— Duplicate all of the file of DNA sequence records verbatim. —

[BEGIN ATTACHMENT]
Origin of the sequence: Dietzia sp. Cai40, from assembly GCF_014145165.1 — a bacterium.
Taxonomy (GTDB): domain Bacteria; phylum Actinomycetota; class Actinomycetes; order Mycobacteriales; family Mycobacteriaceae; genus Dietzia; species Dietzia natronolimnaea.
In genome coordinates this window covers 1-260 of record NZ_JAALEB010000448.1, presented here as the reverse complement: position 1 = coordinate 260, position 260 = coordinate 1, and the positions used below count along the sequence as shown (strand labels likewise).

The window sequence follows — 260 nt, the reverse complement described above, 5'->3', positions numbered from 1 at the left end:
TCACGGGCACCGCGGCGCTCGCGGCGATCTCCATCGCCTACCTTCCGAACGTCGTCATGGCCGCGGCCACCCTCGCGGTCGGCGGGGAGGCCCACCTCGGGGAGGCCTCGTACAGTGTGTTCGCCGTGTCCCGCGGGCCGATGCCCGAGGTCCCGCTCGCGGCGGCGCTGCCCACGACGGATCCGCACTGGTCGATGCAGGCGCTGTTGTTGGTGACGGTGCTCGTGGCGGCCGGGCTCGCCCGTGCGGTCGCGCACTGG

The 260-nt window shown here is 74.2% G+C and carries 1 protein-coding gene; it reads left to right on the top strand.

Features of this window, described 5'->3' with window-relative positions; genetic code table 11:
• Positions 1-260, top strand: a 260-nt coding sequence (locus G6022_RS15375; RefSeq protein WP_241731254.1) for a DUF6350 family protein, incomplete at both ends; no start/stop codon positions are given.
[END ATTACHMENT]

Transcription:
Origin of the sequence: Dietzia sp. Cai40, from assembly GCF_014145165.1 — a bacterium.
Taxonomy (GTDB): domain Bacteria; phylum Actinomycetota; class Actinomycetes; order Mycobacteriales; family Mycobacteriaceae; genus Dietzia; species Dietzia natronolimnaea.
In genome coordinates this window covers 1-260 of record NZ_JAALEB010000448.1, presented here as the reverse complement: position 1 = coordinate 260, position 260 = coordinate 1, and the positions used below count along the sequence as shown (strand labels likewise).

The window sequence follows — 260 nt, the reverse complement described above, 5'->3', positions numbered from 1 at the left end:
TCACGGGCACCGCGGCGCTCGCGGCGATCTCCATCGCCTACCTTCCGAACGTCGTCATGGCCGCGGCCACCCTCGCGGTCGGCGGGGAGGCCCACCTCGGGGAGGCCTCGTACAGTGTGTTCGCCGTGTCCCGCGGGCCGATGCCCGAGGTCCCGCTCGCGGCGGCGCTGCCCACGACGGATCCGCACTGGTCGATGCAGGCGCTGTTGTTGGTGACGGTGCTCGTGGCGGCCGGGCTCGCCCGTGCGGTCGCGCACTGG

The 260-nt window shown here is 74.2% G+C and carries 1 protein-coding gene; it reads left to right on the top strand.

Features of this window, described 5'->3' with window-relative positions; genetic code table 11:
• Positions 1-260, top strand: a 260-nt coding sequence (locus G6022_RS15375; RefSeq protein WP_241731254.1) for a DUF6350 family protein, incomplete at both ends; no start/stop codon positions are given.